(Rome Reports) It’s a tragedy ROME REPORTS witnessed firsthand. Iraqi Christians forced out of their homes under the threat of being killed. Just a few years ago, there were roughly 2 million Christians in Iraq. Now there are less than 250,000. It was never easy to be Christian in the country, but even as a religious minority, Christians played an important role in Iraqi society.
Going back home, seems like a fading possibility. The aggression of ISIS terrorists still lingers in their memories. But despite all the violence, their faith is still very much alive.
“We have great faith in God, our Father, and we will keep it now and when we go back home.”
“With the help of God, we keep hope alive. Above everything else, the hope of going back to Qaraqosh.”
More than 400,000 people have fled to Northern Iraq. In just a few weeks, about 70,000 arrived to the city of Erbil, the capital of Kurdistan, an autonomous region in Iraq.
They’ve lost everything and they live under these conditions. The yard of a local parish, was turned into an improvised refugee camp overnight. Here alone, there are roughly 160 families living under 64 tents. They’ve been here for five months and the situation isn’t getting any better.
Pastor Mar Yusef
“We have Christmas now but the problem will be after Christmas when all the lights are gone. What will we do after?”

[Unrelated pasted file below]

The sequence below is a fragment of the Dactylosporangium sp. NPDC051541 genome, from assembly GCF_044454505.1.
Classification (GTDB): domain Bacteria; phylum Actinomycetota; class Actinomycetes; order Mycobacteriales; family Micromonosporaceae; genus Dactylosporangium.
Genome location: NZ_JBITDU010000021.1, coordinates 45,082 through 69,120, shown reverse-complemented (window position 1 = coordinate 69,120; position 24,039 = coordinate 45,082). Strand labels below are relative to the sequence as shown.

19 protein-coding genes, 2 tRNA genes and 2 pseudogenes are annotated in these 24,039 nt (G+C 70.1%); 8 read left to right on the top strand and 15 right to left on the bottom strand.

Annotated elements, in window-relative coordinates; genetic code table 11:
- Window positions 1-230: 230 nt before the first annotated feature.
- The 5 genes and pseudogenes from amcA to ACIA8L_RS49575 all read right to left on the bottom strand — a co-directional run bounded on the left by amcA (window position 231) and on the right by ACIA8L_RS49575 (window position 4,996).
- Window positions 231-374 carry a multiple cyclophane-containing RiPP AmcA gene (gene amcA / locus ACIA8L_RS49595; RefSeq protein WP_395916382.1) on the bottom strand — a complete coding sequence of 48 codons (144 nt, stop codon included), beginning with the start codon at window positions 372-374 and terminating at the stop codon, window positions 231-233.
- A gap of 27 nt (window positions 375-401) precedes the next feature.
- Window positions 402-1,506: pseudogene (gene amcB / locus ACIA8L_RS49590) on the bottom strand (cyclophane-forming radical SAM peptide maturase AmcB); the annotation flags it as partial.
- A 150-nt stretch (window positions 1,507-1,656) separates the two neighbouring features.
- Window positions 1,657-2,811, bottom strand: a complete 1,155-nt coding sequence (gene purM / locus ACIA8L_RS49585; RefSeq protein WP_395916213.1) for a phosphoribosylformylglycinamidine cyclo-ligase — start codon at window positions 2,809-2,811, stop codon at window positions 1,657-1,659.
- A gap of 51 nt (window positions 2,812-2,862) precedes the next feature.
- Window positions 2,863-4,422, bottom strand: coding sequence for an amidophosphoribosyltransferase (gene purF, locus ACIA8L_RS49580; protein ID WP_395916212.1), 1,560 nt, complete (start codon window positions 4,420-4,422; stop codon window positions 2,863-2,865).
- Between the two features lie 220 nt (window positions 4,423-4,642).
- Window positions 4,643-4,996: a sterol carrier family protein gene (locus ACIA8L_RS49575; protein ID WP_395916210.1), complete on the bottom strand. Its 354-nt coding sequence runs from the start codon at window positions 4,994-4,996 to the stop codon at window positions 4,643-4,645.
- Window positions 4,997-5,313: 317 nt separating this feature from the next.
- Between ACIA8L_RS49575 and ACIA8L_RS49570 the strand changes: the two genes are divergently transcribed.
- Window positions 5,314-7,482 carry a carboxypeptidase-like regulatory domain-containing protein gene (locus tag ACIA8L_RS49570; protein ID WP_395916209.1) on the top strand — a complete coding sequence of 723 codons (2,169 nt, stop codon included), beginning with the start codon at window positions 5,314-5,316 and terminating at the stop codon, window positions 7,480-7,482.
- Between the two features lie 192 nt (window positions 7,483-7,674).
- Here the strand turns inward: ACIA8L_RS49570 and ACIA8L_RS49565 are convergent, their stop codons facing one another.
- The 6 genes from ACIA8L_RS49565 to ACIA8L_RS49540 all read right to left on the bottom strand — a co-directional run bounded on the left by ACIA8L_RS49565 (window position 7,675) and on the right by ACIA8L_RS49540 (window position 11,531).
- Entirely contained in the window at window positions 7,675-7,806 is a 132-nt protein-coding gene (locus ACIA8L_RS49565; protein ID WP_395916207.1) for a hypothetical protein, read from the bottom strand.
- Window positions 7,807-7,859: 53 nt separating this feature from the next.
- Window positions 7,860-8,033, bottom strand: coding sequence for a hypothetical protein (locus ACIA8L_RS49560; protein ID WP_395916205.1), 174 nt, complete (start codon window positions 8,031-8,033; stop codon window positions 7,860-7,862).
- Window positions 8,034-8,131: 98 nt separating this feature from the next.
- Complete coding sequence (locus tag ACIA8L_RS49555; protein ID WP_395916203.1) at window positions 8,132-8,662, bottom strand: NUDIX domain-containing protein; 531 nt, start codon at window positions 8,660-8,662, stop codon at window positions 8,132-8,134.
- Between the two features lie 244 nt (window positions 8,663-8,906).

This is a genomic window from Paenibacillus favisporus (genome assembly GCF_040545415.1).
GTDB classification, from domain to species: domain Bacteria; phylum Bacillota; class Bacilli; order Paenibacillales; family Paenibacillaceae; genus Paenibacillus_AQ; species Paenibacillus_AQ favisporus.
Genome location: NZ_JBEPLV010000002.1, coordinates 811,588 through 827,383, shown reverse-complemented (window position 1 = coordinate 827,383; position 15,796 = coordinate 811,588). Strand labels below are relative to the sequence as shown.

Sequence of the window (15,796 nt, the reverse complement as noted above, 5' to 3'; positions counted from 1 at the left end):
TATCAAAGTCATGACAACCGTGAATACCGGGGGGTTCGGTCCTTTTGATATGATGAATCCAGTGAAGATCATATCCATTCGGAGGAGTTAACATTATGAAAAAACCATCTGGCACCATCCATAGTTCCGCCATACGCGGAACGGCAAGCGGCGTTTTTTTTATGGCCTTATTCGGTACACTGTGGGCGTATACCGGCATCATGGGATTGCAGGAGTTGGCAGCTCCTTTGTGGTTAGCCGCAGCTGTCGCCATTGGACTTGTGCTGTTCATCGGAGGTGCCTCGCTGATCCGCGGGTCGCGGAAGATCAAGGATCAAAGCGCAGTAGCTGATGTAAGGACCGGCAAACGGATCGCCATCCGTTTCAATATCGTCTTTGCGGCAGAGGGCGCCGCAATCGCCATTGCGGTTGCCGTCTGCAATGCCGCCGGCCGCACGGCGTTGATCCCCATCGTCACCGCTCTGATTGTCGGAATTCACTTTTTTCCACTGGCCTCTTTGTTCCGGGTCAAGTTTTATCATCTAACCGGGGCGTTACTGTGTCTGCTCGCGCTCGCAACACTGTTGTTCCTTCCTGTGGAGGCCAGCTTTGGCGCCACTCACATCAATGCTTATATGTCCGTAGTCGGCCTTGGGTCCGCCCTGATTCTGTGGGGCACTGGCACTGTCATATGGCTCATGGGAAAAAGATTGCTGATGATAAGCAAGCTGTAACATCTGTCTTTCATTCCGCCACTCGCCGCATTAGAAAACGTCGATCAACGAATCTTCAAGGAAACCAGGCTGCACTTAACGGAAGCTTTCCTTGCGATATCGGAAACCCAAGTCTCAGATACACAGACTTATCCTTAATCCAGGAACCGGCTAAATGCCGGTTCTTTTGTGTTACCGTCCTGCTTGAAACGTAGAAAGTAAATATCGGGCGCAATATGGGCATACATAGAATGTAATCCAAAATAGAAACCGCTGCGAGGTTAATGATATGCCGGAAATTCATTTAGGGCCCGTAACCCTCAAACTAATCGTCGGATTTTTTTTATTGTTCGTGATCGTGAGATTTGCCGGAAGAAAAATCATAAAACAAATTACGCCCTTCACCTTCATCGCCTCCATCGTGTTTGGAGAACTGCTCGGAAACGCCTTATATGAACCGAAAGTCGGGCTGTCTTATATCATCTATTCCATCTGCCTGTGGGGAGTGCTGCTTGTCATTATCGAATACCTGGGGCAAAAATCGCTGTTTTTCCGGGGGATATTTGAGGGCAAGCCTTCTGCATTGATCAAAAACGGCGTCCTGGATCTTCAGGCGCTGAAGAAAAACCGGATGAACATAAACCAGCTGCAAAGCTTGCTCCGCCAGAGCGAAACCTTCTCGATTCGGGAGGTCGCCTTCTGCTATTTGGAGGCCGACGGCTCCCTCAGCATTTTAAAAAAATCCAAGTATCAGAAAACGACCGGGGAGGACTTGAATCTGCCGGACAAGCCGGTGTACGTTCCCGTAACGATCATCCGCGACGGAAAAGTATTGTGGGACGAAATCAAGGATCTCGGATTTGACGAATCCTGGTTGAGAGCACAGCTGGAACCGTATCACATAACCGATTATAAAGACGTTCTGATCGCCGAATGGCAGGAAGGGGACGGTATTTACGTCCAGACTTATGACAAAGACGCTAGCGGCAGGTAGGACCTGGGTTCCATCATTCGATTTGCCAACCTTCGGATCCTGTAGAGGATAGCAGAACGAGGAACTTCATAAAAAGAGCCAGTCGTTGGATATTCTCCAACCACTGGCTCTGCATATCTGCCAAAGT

PATRIARCH RAPHAEL LOUIS SAKO
“It is a miserable situation. You have ten people living in a small place, without employment. The psychological pressure is terrible.”
In these conditions, it’s difficult to envision a Christmas celebration. Sarmad Kallo is a Dominican friar who was forced to flee from Qaraqosh. Now he is a refugee from Erbil. Just like Jesus was persecuted at birth, he says even newborn Christians are targeted.
“Christianity is born in a manger. Jesus was born poor and we too are poor. If you think about it, Christmas is right here with us. Christ will be born among us. He will rise from this poverty we are living. He was the Savior, but He was also persecuted. Now we are being persecuted for believing in Him and his message. So this year, we will truly experience Christmas.”
The dramatic changes are even seen in this shopping center. The Ainkawa Mall, was built for shopping, but now it’s a makeshift refugee camp. It provides shelter for more than 400 families who lost everything. They share a bathroom and they huddle around small rooms with dim lights. Many of these Christians are from Mosul where for the first time in more than 1500 years, the parish bells can no longer ring.
“We are from Mosul. At 6.00 am we received a message. We could either pay a tax for being Christian, or we would be decapitated. We were forced to leave and when we reached the border, everything was stolen from us…our cars, our money, everything.”
The territory ISIS has taken over, in Syria and Iraq equates to the size of Jordan. Along the way, they have killed, threatened and persecuted Christians.
These refugees have lost it all, except hope and faith. In that, they’ve found the strength to carry on, even amid the darkness.